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Friday, 31 May, 2002, 15:22 GMT 16:22 UK
New fears over North Sea oil jobs
Derrick generic
Contractors will be affected the latest job losses
Unions and politicians are warning of further job cuts in the North Sea oil industry after BP announced the loss of 800 contractors' positions.

The announcement comes on top of 500 job losses earlier this year.

The new round of cuts will be spread among contract staff in Aberdeen, offshore, Sullom Voe in Shetland, Bacton in Norfolk and Hartlepool on Teeside.


These losses once again highlight the fragility of the Scottish labour market

Andrew Wilson
SNP MSP

The Conservative Member of the Scottish Parliament for North-east Scotland blamed the reductions on the chancellor's introduction of a new oil tax in the last Budget.

In March, unions promised to resist any compulsory redundancies when BP announced 500 jobs would be cut from its North Sea operations.

This was followed by a review to determine the number of contract posts.

'Mature phase'

A spokesman said on Friday: "Yesterday we completed that [review] and 800 jobs are to go.

"Some of those 800 people will be redeployed by the contract companies."

David Davidson, Tory MSP for North-east Scotland region said: "Prospects for the oil industry have already been bleak with the North Sea province coming to a mature phase of development and a consequential decrease of production.

David Davison in Scottish Parliament
David Davidson: "Family concerns"

"But the chancellor's new supplementary 10% tax on oil has done nothing to help the industry.

"The loss of 800 contactors will be a devastating blow for the 800 families and local businesses who depend on these contractors to survive.

"My greatest fear is that this is only the start of bigger job losses in the industry and I urge the chancellor to think again."

Norwegian model

The Scottish National Party's economy and enterprise spokesman, Andrew Wilson, said: "These losses once again highlight the fragility of the Scottish labour market and leave hundreds of families across Scotland facing a very uncertain future.

"The scale of these job losses only confirms the need for a future generations fund, modelled on the hugely successful Norwegian scheme, so that the economic benefits from North Sea oil can be invested to provide security for generations to come."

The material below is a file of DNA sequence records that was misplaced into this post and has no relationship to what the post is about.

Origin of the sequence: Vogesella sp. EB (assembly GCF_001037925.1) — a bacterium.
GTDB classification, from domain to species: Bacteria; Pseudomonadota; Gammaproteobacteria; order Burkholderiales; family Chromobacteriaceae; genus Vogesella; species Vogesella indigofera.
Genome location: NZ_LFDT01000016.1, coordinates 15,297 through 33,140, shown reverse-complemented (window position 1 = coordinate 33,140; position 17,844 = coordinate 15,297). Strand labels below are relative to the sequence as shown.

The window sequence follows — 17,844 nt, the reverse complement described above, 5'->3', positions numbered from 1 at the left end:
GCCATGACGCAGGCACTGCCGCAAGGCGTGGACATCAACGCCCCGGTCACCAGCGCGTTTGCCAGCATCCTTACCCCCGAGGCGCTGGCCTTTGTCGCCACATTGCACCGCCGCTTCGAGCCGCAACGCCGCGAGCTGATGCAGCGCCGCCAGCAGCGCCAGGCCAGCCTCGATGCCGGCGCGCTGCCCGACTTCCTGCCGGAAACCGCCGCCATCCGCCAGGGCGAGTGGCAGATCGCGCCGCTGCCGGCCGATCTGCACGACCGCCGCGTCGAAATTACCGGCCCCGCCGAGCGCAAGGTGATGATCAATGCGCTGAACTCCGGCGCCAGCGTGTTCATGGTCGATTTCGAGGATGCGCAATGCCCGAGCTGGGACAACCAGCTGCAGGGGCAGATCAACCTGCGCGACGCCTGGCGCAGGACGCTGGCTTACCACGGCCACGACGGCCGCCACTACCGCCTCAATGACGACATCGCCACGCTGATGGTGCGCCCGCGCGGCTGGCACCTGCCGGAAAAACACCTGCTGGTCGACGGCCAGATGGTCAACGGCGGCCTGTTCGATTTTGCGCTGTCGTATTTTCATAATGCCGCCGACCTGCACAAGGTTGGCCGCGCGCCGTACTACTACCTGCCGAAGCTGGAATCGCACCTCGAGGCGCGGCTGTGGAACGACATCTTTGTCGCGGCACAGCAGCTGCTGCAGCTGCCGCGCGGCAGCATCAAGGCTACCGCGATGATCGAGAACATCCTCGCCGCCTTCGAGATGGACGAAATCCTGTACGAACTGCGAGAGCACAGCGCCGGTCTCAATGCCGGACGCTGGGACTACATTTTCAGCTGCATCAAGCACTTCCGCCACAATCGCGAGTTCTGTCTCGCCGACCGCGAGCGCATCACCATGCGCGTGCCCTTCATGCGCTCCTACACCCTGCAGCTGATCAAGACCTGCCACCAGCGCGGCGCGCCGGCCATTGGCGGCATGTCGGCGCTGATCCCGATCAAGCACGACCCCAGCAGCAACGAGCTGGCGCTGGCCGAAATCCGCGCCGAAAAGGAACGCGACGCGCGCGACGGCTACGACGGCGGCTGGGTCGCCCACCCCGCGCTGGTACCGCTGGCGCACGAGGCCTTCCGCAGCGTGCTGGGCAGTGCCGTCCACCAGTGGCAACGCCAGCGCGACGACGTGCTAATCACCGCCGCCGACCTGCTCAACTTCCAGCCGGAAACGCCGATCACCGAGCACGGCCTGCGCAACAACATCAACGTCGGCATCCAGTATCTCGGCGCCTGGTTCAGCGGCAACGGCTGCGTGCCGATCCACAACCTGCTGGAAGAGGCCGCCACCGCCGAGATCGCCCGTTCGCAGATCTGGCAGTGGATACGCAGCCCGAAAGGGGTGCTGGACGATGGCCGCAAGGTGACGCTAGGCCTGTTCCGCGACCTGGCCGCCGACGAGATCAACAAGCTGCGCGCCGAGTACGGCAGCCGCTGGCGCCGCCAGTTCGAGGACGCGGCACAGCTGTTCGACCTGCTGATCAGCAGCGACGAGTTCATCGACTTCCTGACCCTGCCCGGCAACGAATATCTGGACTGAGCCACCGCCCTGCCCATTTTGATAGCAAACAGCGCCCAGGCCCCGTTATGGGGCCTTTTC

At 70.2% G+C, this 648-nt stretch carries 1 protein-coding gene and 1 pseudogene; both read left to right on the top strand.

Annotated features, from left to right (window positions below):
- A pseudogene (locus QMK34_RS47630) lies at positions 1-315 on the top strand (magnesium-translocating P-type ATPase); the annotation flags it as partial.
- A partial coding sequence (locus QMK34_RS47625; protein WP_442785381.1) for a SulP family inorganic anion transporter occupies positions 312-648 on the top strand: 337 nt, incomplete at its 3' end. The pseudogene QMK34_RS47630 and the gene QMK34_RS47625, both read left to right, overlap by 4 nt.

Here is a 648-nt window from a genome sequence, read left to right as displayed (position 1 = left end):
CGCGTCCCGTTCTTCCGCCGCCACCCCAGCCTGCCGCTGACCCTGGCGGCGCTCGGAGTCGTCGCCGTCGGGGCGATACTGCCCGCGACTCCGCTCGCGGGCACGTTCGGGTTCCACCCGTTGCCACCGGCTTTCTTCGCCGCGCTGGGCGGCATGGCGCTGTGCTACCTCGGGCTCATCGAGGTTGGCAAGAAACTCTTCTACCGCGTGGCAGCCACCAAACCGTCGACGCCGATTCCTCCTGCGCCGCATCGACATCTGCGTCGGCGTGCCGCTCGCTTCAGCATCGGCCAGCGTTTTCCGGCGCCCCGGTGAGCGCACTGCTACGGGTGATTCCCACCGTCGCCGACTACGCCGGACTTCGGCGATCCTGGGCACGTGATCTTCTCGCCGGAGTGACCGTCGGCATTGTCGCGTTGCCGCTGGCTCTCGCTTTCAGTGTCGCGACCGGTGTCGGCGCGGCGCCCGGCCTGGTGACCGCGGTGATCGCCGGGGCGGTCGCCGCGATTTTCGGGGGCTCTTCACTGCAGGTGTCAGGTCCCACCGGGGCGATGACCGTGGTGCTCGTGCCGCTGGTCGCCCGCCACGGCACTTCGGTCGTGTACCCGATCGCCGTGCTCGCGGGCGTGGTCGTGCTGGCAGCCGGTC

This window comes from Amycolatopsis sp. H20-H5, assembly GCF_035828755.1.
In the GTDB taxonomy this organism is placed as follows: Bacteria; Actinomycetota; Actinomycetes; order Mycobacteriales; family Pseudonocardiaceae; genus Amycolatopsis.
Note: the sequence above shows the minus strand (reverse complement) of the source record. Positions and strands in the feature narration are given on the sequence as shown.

Jake Molloy, of the OILC union, was not optimistic about the prospects of the job losses being offset by other parts of the industry.

BP platform
BP says the industry's future must be safeguarded

He said: "When BP and Shell, the big players, move in this direction it is most likely that the others will follow suit.

"So there is no danger of soaking this up at all."

Andy Baird of the Transport and General Workers Union said the announcement was "another bitter blow" to the economy of North East Scotland.

In March, BP announced that 200 jobs would go its Aberdeen headquarters and 300 more at onshore and offshore operations.

'Domino' warning

Unions warned of the "domino effect" that would be caused by the job losses.

They said that once there was a reduction in one part of the organisation it has an effect through every part of the business, from engineering and drilling to the catering divisions.

BP employs about 3,300 people in the UK in upstream oil and gas exploration and production activities.

Most of the 1,800 onshore staff are employed in Aberdeen, while the remaining 1,300 work offshore.

A further 3,300 agency and contract workers are employed by the company, which is responsible for about a fifth of the output of Britain's North Sea offshore oil and gas fields.

 WATCH/LISTEN
 ON THIS STORY
Andrew Anderson reports
"BP employs more than 3,000 contract staff on its North Sea installations and at onshore facilities."
See also:

16 May 02 | Scotland
22 Mar 02 | Scotland
14 Mar 02 | Business
13 Nov 01 | Scotland
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